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Nature's Dead Leaves and Pez Dispensers: Genus Uroplatus (Flat-tailed geckos)

by Petra Spiess

There are few reptile genera that can boast more bizarre-looking species than the genus Uroplatus (Flat-tailed geckos). The largest member, Uroplatus fimbiratus, opens its mouth so wide during its threat display, it looks like it has a flip-top head, invoking images of childhood pez dispensers. One of the smaller members, Uroplatus phantasticus, has a morphology that so closely resembles a dead leaf, its tail even has irregular patches missing from the margin to simulate decay. The entire genus is endemic to Madagascar and contains a total of 9 species including Uroplatus fimbriatus, U. phantasticus, U. ebenaui, U. lineatus, U. sikorae, U. henkeli U. alluaudi, U. guentheri and the recently described U. malahelo. As this genus is generally found only in primary, undisturbed Madagascar forests, it is quite possible that more species will be discovered as more research efforts are directed at cataloguing Madagascar's native reptiles. Unfortunately, these magnificent geckos, and many other Malagasy natives, are plagued by extensive habitat disturbance as the primary forests are cut down to make way for agriculture and livestock. It is estimated that if deforestation continues at its present rate, only small patches of primary forest will remain in Madagascar by the year 2020 (Glaw and Vences, 1994). Many members of this genus have been reproduced in captivity, but not in enough numbers to supply the demand of the pet trade, so many Uroplatus species are still exported. With the strong threat of population decline through habitat loss, herpetoculturists should be encouraged to set-up and maintain viable colonies of this genus to relieve some of the collection pressure off of wild populations.


A Gallery of Bizarre Species

Uroplatus fimbiratus is the largest species in the genus, and one of the largest geckos in the world, with a snout-to-vent length (SVL) of 140-190 mm (5.6-7.6 in). The body, especially the head and the semi-prehensile tail, are extremely flattened. Huge, yellow-brown or beige eyes with vertical pupils bulge from the head. The ground color is usually a mottled brown or blackish brown with occasional irregular patches of yellow or yellow-green. The patches of yellow interspersed with the mottled brown shades mimic a lichenous tree truck almost exactly. Fimbriatus spends almost the entire day sleeping, head down, on the trunks of trees. A fringed flap of skin that hangs off of the bottom jaw helps the gecko to break up its body outline while in this position. The primary defense of fimbiratus, and of all of the species in this genus, is extremely cryptic camouflage. Uroplatus blend perfectly with the background and move very little during the daytime, making it difficult for predators to notice them. Fimbiratus , if disturbed, does have a rather impressive threat display. An agitated fimbiratus will push itself up from its resting spot on all four limbs, and gape its prodigious mouth widely to display its bright red tongue. This threat display is certainly effective against the Malagasy people, as they regard this species with great trepidation and avoid disturbing it.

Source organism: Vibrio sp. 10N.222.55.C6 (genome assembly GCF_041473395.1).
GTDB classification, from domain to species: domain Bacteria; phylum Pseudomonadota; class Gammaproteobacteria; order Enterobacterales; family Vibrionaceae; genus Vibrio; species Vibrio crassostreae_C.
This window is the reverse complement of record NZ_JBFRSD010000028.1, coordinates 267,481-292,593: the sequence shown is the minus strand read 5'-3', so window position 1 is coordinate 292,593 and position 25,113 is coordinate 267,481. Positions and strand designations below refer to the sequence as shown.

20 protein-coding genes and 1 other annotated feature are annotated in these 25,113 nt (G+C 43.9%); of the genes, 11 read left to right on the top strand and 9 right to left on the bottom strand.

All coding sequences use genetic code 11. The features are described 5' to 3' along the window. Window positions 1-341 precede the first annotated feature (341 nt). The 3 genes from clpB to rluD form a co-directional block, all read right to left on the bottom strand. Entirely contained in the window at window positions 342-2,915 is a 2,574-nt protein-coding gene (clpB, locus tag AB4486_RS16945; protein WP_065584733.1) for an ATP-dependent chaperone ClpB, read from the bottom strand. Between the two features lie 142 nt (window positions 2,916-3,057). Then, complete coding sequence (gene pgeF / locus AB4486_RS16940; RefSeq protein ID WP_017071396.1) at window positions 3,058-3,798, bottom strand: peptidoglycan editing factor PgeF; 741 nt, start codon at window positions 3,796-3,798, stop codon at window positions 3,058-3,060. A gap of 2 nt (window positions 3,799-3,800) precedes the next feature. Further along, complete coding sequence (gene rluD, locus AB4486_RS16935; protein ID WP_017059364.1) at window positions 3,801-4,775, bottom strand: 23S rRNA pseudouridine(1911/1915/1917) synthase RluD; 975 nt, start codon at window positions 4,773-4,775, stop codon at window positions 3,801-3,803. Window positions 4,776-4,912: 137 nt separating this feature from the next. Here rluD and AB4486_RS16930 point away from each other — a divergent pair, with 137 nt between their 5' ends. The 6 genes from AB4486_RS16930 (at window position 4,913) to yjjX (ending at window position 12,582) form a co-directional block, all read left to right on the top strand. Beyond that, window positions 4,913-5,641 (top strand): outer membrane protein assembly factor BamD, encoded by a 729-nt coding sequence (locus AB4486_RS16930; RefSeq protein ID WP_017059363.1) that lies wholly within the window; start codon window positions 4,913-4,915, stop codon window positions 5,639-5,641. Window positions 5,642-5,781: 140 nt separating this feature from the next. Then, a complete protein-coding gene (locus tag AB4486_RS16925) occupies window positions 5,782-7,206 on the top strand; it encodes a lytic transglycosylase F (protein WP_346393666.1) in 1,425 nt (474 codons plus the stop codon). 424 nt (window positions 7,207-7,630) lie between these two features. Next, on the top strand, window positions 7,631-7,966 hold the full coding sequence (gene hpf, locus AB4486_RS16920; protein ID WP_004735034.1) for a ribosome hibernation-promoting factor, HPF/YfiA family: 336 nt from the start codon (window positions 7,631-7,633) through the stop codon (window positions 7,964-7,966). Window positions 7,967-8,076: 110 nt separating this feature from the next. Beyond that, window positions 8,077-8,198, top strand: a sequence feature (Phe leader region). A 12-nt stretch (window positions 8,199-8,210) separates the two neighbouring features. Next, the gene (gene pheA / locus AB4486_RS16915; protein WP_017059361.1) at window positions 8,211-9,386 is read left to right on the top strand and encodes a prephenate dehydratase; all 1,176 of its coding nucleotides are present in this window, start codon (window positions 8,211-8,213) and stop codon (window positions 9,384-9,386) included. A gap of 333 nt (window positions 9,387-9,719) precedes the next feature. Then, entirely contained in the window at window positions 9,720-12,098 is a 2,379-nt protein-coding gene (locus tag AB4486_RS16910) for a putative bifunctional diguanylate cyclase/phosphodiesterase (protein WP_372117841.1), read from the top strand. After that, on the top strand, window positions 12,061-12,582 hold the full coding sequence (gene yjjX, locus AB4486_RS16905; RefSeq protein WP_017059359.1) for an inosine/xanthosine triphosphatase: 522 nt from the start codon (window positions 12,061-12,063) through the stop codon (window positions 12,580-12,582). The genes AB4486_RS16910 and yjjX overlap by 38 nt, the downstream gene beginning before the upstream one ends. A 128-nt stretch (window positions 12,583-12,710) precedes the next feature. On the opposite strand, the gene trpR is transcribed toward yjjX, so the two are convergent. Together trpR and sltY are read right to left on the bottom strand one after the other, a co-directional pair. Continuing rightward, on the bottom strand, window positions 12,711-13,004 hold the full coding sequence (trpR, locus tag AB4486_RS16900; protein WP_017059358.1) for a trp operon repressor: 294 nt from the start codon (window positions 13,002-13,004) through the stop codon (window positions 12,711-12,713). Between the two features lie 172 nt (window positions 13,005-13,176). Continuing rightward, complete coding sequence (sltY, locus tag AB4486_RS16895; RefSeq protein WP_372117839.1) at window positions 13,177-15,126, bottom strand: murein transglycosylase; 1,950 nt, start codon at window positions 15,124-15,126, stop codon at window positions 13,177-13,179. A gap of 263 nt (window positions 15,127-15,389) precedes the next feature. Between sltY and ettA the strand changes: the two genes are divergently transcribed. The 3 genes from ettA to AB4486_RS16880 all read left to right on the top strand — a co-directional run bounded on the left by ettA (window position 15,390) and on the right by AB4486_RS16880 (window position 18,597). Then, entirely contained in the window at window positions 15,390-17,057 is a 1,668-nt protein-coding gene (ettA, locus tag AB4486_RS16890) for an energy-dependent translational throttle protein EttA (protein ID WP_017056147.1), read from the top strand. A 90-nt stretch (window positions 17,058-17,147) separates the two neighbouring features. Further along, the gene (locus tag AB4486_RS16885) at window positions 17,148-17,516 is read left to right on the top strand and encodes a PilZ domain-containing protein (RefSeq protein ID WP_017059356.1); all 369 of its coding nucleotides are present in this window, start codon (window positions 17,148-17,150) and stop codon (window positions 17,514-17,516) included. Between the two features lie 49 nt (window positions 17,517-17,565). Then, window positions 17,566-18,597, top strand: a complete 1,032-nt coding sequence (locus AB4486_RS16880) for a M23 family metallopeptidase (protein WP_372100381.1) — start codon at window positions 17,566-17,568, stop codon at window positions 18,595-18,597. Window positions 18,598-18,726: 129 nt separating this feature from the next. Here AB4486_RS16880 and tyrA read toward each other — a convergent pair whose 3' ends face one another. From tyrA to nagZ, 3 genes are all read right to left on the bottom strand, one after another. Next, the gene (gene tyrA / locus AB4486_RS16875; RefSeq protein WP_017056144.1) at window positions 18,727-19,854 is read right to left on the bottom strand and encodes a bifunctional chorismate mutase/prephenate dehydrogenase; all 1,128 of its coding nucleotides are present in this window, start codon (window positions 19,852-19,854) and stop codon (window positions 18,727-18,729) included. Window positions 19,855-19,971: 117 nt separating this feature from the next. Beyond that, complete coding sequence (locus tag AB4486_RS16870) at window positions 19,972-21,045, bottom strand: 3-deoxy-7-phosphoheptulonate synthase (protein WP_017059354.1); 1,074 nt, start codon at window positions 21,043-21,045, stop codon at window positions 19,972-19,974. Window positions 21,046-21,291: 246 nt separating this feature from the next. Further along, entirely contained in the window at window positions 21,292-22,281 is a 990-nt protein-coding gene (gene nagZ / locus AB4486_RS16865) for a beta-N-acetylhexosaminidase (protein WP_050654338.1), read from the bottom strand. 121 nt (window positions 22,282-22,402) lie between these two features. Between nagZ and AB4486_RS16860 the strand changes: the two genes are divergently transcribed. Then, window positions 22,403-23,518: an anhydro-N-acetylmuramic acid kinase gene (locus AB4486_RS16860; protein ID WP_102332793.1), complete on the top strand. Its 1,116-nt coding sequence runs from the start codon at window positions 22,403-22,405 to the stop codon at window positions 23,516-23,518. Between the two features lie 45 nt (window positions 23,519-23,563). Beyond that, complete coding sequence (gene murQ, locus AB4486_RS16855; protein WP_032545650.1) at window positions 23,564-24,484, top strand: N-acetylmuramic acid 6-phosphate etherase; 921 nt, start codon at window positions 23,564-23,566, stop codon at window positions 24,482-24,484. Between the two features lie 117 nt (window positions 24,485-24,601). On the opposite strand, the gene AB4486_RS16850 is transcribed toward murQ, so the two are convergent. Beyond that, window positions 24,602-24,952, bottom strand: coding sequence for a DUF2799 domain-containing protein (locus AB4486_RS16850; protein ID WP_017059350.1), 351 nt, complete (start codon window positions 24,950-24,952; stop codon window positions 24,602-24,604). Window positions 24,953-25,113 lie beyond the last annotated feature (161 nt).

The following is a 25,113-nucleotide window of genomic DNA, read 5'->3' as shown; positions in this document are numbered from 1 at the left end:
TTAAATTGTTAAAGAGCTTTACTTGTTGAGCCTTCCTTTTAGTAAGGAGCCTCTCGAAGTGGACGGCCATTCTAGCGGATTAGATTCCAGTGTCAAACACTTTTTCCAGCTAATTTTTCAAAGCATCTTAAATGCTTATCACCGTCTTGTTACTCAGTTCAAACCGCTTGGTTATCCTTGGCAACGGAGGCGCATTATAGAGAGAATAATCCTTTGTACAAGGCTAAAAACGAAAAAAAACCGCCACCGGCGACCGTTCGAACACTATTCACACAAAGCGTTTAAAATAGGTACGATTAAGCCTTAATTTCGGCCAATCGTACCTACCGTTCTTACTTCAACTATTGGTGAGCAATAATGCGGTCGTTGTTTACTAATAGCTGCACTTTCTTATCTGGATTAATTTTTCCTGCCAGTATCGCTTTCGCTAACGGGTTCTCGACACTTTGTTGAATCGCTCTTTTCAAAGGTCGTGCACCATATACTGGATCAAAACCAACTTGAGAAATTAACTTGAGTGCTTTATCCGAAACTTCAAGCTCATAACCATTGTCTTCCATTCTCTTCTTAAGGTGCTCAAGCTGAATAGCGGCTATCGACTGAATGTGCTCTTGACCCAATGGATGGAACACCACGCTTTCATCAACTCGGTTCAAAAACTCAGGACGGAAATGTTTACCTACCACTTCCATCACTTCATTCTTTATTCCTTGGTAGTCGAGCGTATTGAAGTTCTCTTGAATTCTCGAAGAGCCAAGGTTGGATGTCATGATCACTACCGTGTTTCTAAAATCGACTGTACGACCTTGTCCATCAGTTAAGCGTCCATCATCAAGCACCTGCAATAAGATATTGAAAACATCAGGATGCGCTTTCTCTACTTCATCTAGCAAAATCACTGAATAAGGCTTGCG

Uroplatus henkeli has a SVL of 120-160 mm (4.8-5.6 in) and is very similar to fimbriatus. The sexes in this species have different coloration, the males being yellowish-brown and the females more greyish. Henkeli have wide mottling, giving them in some cases, a "calico" appearance. Both sexes have pinkish-brown or beige eyes with red spots (Glaw and Vences, 1994). Both fimbriatus and henkeli are capable of noticeable color changing (generally from light to dark or vice versa). When threatened, henkeli will gape as fimbiratus does, but if grasped will also let out a loud distress call.